Flying across the Prairies, only recently enveloped in a mantle of white soon to be shared across our country, my breath was taken away by a veil of northern lights that swept past and disappeared in the inky darkness of the wintry night. I was reminded of the northern-ness that unites Canadians and the mysteries of the universe that bring the entire world together.
We are keenly aware of time as our days grow shorter with the approach of the equinox. We have only to witness the passing of seasons, to see the aging of our children, the growth of the saplings we planted, or to look in the mirror. And, since time immemorial, we have sought to possess the secrets of eternity, to extend our own mortality. In the 16th century, Ponce de Leon hacked his way across the Everglades in search of the fountain of youth. Today, that search occurs in labs across Canada where cures for cancer, infectious diseases and ways to restore the life of cells injured in accidents are pursued.
As imperfect beings, it is rather extraordinary that we can imagine perfection. We live in a world of wonders, from northern lights to rainbows and parhelia (sun dogs). Benjamin Franklin demonstrated in the 18th century that lightning is electricity. A century later, we lit our cities with its power and today we harness its energy to combat melanoma, propel vehicles and power spacecraft.
We know that Canada, like every one of us, is not quite perfect. But the striving for improvement is not only a powerful, motivating force, it is the source of passion and happiness.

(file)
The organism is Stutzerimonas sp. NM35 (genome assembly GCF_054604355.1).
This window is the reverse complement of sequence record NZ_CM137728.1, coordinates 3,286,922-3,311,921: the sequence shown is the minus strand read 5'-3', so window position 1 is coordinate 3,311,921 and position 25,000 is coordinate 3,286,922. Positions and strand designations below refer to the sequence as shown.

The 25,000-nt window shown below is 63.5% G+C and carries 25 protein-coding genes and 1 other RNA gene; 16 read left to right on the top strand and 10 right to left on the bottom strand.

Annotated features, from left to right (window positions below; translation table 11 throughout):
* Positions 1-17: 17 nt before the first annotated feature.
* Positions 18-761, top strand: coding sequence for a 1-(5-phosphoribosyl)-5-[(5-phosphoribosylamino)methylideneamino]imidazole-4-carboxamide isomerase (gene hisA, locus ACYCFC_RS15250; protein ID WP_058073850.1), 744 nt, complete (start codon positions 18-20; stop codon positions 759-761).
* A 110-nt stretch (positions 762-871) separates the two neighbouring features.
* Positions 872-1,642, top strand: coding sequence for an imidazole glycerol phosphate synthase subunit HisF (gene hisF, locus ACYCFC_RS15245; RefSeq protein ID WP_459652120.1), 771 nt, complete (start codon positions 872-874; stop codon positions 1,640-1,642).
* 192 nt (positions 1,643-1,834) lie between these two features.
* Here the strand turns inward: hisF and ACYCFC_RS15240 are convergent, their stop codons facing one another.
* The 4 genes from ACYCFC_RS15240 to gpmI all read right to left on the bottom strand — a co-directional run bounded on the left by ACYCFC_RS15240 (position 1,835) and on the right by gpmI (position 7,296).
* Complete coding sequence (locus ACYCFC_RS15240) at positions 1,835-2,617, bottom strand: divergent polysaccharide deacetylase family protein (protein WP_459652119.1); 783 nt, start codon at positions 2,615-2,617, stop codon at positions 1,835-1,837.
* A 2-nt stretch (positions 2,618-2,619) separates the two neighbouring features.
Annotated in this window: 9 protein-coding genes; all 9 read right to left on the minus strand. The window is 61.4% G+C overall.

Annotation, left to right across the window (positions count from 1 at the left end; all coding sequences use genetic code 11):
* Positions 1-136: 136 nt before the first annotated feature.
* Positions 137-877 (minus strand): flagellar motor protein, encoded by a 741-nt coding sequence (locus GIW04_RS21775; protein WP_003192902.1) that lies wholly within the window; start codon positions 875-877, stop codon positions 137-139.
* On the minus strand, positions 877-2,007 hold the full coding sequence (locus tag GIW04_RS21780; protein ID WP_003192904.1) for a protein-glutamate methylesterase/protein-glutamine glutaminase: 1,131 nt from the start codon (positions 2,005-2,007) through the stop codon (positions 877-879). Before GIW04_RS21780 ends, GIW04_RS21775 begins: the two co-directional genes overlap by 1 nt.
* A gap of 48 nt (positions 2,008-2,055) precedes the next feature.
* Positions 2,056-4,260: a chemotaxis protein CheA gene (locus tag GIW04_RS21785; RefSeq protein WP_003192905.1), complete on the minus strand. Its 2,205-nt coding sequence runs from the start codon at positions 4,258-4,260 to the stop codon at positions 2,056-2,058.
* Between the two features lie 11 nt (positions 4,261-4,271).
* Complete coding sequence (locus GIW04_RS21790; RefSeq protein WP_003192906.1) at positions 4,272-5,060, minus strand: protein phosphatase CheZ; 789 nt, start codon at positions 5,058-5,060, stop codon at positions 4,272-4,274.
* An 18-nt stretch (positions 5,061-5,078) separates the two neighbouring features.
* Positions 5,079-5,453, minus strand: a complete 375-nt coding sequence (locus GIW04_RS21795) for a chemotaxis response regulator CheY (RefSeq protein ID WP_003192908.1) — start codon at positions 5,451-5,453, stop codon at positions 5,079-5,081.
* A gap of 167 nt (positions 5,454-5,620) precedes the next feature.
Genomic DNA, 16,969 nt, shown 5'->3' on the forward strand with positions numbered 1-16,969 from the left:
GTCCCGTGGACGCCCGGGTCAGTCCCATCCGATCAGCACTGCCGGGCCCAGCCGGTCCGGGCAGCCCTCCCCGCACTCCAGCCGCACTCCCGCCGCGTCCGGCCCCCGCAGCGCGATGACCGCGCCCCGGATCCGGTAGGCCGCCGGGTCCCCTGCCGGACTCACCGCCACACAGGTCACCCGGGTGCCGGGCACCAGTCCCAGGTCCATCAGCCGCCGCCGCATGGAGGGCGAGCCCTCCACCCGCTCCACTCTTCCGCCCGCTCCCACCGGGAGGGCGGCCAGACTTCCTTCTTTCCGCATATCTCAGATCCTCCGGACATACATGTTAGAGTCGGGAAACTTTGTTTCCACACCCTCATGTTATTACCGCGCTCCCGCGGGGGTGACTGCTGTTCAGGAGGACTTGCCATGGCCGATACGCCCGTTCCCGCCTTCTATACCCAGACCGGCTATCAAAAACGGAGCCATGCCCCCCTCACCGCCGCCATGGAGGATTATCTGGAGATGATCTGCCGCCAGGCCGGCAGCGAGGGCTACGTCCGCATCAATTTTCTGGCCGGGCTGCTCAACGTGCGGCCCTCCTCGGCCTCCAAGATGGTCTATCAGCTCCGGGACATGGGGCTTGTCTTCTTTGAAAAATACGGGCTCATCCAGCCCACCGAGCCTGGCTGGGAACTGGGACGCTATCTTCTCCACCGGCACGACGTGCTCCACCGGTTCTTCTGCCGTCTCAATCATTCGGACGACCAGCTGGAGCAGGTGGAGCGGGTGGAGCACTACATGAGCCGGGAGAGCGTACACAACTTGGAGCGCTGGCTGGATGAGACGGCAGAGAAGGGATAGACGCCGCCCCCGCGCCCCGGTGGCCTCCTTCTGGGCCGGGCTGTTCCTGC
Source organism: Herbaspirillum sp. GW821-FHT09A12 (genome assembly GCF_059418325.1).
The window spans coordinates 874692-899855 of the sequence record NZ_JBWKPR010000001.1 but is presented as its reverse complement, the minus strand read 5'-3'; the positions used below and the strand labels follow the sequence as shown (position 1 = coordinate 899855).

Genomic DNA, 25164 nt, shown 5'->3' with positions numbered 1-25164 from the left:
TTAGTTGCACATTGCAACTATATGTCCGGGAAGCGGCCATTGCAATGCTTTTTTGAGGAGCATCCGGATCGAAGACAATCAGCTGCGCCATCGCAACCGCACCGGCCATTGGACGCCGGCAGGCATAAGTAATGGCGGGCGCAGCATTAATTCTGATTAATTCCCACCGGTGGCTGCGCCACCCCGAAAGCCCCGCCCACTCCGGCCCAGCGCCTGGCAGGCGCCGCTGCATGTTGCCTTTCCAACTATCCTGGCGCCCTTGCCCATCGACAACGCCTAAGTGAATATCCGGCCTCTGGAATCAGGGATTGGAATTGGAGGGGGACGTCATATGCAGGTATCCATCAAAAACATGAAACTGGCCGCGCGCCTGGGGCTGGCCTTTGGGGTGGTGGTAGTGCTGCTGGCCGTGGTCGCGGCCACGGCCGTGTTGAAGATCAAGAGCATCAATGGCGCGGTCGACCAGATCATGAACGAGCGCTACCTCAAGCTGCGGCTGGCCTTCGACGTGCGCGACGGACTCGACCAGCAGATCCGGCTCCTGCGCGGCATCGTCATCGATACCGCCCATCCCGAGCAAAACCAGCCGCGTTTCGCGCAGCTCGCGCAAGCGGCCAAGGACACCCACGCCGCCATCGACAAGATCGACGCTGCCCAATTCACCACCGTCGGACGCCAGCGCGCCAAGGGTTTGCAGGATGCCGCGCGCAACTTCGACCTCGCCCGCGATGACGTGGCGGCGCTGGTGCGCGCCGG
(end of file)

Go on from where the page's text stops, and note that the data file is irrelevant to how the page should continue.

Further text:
When I visit labs or libraries, remote data collection sites or central analytic hubs, I see young researchers, their faces lit with the joy of possible discovery and the realization that they can do something important for Canada – whether it is discovering why matter and anti-matter are seemingly not balanced or understanding how to use complex equipment to be ready to work in industry and contribute to the economy. If they solve a mathematical equation, a moral issue or give expression to hope and humanity, they bring beauty and meaning to our lives.
When we speak of meaningful lives and employment, I think of these young researchers and know that the future of Canada is secure and bolstered by this culture of research and discovery.
Research today is about partnerships and networks to share data and ideas. Our researchers collaborate across disciplines, campuses, among universities in Canada and around the world. Big questions and big problems require international efforts. As researchers come together, they are closing in on ever more important pieces of the puzzle that will answer the questions we ask about our universe, our existence and the future of our planet.
This collaborative effort illustrates a less-touted role for research. It brings not only scientists but the population of the world together. We are unified in our search for solutions to mortality and for meaning, and collaborative research networks constitute the basis for international understanding.
When we think of what makes us proud to be Canadian, many people immediately state our role as peacekeepers. Today, the world needs more than peacekeeping, it needs peacebuilding. Canadians can take on this role, too. They can be the builders of international peace and understanding by supporting our researchers and investing in a language, a global dialogue that transcends geographical boundaries and will exist in a time beyond our days.
We can create and if, by dint of brilliant thought and hard work, we discover just a part of the secrets of our universe, then our ideas will make a lasting impact and Canada will be known as an enlightened country, a leader in contributing to a better world where peace is truly possible.
Roseann O’Reilly Runte is president and CEO of the Canada Foundation for Innovation.